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A day in G-Town

Posted by Mick on March 21, 2010 – 6:03 pm

Greetings and salutations.

I am quite aware that the previous statement is redundant.  Fortunately, I’ve never been one to let grammar or logic interfere with style.  And so I say:

Greetings and salutations, my friends.  Today finds me ensconced on my mother-in-law’s couch while my father-in-law and brother-in-law wrestle with a part on my wife’s car.  Some of you might be asking why I’m sitting on the couch while they work on the car.  It’s because I know my limitations.  I’m of little to no use when it comes to mechanic type work.  If it was just my father-in-law, I’d hang out and push tools, but with two of them out there I quickly find myself in the way.  Furthermore, there’s writing to be done.

I could have stayed home.  I thought about it.  I could have had the afternoon to myself, writing and such, it would have been nice.  This way, though, the car gets worked on, Tara visits her mom, I get to feel productive, and at some point my MIL will feed me cupcakes and other goodies.  It’s family bonding that still satisfies my inherent need to be a hermit.  The only drawback I’ve identified so far is the complete lack of guitar in this house.

When I write, I oft feel the need to pick up my guitar and play.  Just like yesterday.  It helps me think when I get stuck.  It’s a crutch, I understand that.  What I don’t understand is why people say that like it’s a bad thing.  A crutch is a good thing.  I spent 6 months in a cast, my crutches let me do things I couldn’t have done otherwise.  There ain’t nothing wrong with a crutch if it helps you maintain productivity.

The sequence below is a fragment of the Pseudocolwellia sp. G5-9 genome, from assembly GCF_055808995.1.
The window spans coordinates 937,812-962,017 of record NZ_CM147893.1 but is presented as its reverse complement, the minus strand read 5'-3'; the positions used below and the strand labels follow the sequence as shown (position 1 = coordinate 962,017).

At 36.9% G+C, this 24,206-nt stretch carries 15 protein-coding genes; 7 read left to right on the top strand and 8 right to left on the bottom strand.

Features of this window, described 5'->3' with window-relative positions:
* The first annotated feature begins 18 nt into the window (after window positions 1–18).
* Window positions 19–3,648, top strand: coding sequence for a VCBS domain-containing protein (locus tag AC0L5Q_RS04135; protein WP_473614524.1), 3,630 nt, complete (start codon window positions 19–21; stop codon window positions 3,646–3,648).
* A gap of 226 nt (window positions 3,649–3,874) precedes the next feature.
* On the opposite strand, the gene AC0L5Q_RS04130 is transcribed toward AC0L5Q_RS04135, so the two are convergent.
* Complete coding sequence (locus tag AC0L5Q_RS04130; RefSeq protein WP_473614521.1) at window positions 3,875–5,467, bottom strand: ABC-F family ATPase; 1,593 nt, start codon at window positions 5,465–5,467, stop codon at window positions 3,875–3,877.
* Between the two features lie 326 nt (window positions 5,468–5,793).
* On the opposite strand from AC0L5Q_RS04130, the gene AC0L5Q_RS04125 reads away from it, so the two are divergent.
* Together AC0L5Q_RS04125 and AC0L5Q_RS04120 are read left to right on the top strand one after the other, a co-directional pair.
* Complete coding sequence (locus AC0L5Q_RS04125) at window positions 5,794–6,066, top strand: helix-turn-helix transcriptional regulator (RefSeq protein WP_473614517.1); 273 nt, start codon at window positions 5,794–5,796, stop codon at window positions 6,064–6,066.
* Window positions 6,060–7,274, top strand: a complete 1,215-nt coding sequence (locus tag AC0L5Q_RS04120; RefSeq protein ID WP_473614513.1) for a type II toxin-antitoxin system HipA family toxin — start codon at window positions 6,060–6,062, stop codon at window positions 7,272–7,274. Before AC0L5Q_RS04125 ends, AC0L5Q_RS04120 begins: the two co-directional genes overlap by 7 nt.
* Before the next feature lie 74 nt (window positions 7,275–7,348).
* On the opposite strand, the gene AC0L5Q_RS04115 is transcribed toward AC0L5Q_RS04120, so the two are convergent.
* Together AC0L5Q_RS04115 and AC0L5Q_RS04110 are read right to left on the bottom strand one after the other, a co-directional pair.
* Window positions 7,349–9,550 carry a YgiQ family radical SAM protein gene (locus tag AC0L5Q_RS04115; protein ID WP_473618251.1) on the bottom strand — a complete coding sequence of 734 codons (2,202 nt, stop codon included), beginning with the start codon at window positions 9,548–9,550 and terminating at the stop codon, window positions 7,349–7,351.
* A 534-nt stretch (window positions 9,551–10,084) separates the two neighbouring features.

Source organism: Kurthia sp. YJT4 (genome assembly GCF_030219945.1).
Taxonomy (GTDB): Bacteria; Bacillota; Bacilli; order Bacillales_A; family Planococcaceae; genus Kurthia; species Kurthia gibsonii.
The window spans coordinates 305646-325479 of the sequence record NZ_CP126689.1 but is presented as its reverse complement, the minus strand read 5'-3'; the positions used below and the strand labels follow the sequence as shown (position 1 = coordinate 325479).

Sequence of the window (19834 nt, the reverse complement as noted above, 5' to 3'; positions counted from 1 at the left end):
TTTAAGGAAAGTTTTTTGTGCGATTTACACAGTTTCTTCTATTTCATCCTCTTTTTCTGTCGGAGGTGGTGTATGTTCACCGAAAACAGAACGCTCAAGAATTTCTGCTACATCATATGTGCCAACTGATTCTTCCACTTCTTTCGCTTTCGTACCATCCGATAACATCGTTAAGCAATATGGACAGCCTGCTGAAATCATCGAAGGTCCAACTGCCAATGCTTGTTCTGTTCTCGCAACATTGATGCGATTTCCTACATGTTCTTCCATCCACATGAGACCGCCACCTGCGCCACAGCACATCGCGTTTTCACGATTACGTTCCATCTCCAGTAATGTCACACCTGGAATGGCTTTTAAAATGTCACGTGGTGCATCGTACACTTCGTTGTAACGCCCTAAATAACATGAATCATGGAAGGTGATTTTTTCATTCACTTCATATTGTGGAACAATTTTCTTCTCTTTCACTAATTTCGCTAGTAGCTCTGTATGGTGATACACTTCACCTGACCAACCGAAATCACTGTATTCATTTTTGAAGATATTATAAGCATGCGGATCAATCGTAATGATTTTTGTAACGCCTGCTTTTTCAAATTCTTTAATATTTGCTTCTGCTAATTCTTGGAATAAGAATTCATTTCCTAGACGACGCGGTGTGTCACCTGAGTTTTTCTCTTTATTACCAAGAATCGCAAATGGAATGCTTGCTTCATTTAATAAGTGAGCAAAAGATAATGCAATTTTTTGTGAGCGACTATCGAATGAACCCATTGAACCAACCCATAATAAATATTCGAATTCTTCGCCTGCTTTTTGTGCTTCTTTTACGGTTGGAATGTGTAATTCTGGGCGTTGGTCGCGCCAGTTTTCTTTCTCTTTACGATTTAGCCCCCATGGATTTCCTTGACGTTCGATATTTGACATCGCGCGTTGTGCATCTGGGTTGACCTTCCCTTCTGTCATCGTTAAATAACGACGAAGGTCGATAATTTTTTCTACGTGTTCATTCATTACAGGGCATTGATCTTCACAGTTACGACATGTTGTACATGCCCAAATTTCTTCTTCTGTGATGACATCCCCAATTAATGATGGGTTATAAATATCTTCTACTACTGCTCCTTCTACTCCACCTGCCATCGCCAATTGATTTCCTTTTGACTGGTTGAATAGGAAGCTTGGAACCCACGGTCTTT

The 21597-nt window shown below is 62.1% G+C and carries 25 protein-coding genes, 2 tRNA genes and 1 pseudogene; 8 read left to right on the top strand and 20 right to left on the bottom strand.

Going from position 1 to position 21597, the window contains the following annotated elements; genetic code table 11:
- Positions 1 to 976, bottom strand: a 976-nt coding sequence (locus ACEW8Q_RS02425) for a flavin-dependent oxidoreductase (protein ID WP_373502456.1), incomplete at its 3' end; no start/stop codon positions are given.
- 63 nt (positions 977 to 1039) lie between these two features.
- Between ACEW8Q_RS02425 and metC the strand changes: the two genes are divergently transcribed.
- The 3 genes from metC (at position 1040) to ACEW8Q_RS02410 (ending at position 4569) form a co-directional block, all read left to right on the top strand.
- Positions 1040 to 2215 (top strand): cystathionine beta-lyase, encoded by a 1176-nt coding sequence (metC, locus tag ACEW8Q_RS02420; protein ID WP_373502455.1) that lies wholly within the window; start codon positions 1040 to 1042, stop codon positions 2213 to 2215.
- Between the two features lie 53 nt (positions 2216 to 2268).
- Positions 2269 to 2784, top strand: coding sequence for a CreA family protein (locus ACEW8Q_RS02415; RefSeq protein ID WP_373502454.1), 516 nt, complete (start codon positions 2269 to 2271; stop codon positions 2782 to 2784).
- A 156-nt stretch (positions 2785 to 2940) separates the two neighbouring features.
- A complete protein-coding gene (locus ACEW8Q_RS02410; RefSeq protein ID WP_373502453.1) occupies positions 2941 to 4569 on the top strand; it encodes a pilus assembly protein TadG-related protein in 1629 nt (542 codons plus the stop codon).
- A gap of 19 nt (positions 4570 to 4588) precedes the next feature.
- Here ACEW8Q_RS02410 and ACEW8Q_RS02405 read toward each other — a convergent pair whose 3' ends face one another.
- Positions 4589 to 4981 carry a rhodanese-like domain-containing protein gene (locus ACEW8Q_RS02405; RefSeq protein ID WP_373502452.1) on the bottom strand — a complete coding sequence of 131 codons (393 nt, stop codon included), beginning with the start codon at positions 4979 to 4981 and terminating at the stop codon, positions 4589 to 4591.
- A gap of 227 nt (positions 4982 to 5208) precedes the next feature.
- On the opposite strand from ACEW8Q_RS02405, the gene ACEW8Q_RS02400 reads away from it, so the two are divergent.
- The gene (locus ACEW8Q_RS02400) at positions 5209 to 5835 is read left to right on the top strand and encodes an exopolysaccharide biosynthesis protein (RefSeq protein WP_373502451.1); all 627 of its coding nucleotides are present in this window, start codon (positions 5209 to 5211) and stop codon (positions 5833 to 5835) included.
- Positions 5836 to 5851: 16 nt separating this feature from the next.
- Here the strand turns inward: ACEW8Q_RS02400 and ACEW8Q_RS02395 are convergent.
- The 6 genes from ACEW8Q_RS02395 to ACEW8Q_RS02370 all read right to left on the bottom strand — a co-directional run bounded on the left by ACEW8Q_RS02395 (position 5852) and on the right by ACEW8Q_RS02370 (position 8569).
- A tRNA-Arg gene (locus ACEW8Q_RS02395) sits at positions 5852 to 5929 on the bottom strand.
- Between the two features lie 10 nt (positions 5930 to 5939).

Yeah, but just look at you now!  You’re reliance on your crutch has actually crippled you.  You’re trying to write somewhere other than your office and your stuck. That’s where you’re wrong.  I’m not stuck.  I’ve adapted to the absence of my crutch.  I’ve adapted by… writing about the absence of my crutch.  And there you have it, once again the guitar saves the day.

Plus, I’m going to use this as an excuse to buy a new guitar.  A guitar for the house, a guitar for leaving here.  Sounds like a win to me.

Mom – that’s what I call my mother-in-law – tried to help.  When I asked Tara if there might be a guitar hidden here somewhere, Mom said No, but there’s Guitar Hero.  That’s fun. Fun it might be, but it’s not a substitute.  Not at all.

Here’s a little picture to make the foodies out there envious.  Do you know what that is?  It’s saffron.  It’s a big bag of saffron.

If you’re not a foodie, you might be less than impressed at this moment.  Let me explain briefly.  Saffron is a spice, grown primarily in the East.  Think Kashmir.  Saffron is renowned as the most expensive spice, by weight, in the world.  The entire world.  In the West, Saffron prices range from as low as $500 to as high as several thousand dollars… per pound.  It takes 75,000 flowers, roughly an area the size of a football field, to grow one pound of saffron.

At today’s prices, you’re looking at about $500 worth of saffron right there.

Actually, you’re looking at a little less than $500 worth.  Because that is the bag after we filled a little jar up to take home with us.  One other tidbit about saffron… it’s delicious.  I think there’s some paella in my future.  And rice.  Lots of saffron rice.  Mmmmmmmmmm.  I’m sure there are other things we can do with saffron, but that’s enough for me.

Be good to each other.

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